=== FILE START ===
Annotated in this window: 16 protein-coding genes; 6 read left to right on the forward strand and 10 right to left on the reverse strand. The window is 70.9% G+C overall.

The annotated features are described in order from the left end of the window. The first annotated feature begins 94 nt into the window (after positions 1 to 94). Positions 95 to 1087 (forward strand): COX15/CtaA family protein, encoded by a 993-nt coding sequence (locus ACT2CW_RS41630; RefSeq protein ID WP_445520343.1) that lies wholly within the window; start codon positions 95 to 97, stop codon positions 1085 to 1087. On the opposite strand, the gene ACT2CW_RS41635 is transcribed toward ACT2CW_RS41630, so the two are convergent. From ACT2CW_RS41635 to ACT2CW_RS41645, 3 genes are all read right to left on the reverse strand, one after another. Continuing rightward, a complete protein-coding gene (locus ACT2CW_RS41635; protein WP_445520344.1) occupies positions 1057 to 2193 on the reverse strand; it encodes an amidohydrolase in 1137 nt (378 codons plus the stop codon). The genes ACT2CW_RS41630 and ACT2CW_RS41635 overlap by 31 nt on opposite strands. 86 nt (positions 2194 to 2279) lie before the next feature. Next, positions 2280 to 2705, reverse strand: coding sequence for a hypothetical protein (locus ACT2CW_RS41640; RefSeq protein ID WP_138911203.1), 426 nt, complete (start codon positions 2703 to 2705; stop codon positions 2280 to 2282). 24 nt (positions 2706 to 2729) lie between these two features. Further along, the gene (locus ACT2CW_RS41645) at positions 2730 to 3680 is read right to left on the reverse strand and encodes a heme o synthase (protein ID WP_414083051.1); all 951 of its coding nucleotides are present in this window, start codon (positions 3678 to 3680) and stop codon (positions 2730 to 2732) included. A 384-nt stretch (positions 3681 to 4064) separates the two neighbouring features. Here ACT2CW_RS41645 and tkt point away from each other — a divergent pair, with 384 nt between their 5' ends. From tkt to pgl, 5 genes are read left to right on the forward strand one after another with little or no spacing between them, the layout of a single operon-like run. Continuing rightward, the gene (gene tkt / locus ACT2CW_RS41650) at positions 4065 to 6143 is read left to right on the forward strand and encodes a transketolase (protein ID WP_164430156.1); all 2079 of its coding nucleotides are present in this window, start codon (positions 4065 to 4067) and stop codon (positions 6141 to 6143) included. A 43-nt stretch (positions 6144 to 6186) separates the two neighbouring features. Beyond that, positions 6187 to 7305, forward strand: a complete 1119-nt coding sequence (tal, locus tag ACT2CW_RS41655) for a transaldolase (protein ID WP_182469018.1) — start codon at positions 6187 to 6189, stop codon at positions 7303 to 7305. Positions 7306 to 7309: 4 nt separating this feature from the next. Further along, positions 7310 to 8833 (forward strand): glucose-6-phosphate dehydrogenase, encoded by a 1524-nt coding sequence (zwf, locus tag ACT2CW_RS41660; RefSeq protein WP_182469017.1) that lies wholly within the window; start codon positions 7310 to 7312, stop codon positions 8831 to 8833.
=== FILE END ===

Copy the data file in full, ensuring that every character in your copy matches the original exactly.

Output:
Annotated in this window: 16 protein-coding genes; 6 read left to right on the forward strand and 10 right to left on the reverse strand. The window is 70.9% G+C overall.

The annotated features are described in order from the left end of the window. The first annotated feature begins 94 nt into the window (after positions 1 to 94). Positions 95 to 1087 (forward strand): COX15/CtaA family protein, encoded by a 993-nt coding sequence (locus ACT2CW_RS41630; RefSeq protein ID WP_445520343.1) that lies wholly within the window; start codon positions 95 to 97, stop codon positions 1085 to 1087. On the opposite strand, the gene ACT2CW_RS41635 is transcribed toward ACT2CW_RS41630, so the two are convergent. From ACT2CW_RS41635 to ACT2CW_RS41645, 3 genes are all read right to left on the reverse strand, one after another. Continuing rightward, a complete protein-coding gene (locus ACT2CW_RS41635; protein WP_445520344.1) occupies positions 1057 to 2193 on the reverse strand; it encodes an amidohydrolase in 1137 nt (378 codons plus the stop codon). The genes ACT2CW_RS41630 and ACT2CW_RS41635 overlap by 31 nt on opposite strands. 86 nt (positions 2194 to 2279) lie before the next feature. Next, positions 2280 to 2705, reverse strand: coding sequence for a hypothetical protein (locus ACT2CW_RS41640; RefSeq protein ID WP_138911203.1), 426 nt, complete (start codon positions 2703 to 2705; stop codon positions 2280 to 2282). 24 nt (positions 2706 to 2729) lie between these two features. Further along, the gene (locus ACT2CW_RS41645) at positions 2730 to 3680 is read right to left on the reverse strand and encodes a heme o synthase (protein ID WP_414083051.1); all 951 of its coding nucleotides are present in this window, start codon (positions 3678 to 3680) and stop codon (positions 2730 to 2732) included. A 384-nt stretch (positions 3681 to 4064) separates the two neighbouring features. Here ACT2CW_RS41645 and tkt point away from each other — a divergent pair, with 384 nt between their 5' ends. From tkt to pgl, 5 genes are read left to right on the forward strand one after another with little or no spacing between them, the layout of a single operon-like run. Continuing rightward, the gene (gene tkt / locus ACT2CW_RS41650) at positions 4065 to 6143 is read left to right on the forward strand and encodes a transketolase (protein ID WP_164430156.1); all 2079 of its coding nucleotides are present in this window, start codon (positions 4065 to 4067) and stop codon (positions 6141 to 6143) included. A 43-nt stretch (positions 6144 to 6186) separates the two neighbouring features. Beyond that, positions 6187 to 7305, forward strand: a complete 1119-nt coding sequence (tal, locus tag ACT2CW_RS41655) for a transaldolase (protein ID WP_182469018.1) — start codon at positions 6187 to 6189, stop codon at positions 7303 to 7305. Positions 7306 to 7309: 4 nt separating this feature from the next. Further along, positions 7310 to 8833 (forward strand): glucose-6-phosphate dehydrogenase, encoded by a 1524-nt coding sequence (zwf, locus tag ACT2CW_RS41660; RefSeq protein WP_182469017.1) that lies wholly within the window; start codon positions 7310 to 7312, stop codon positions 8831 to 8833.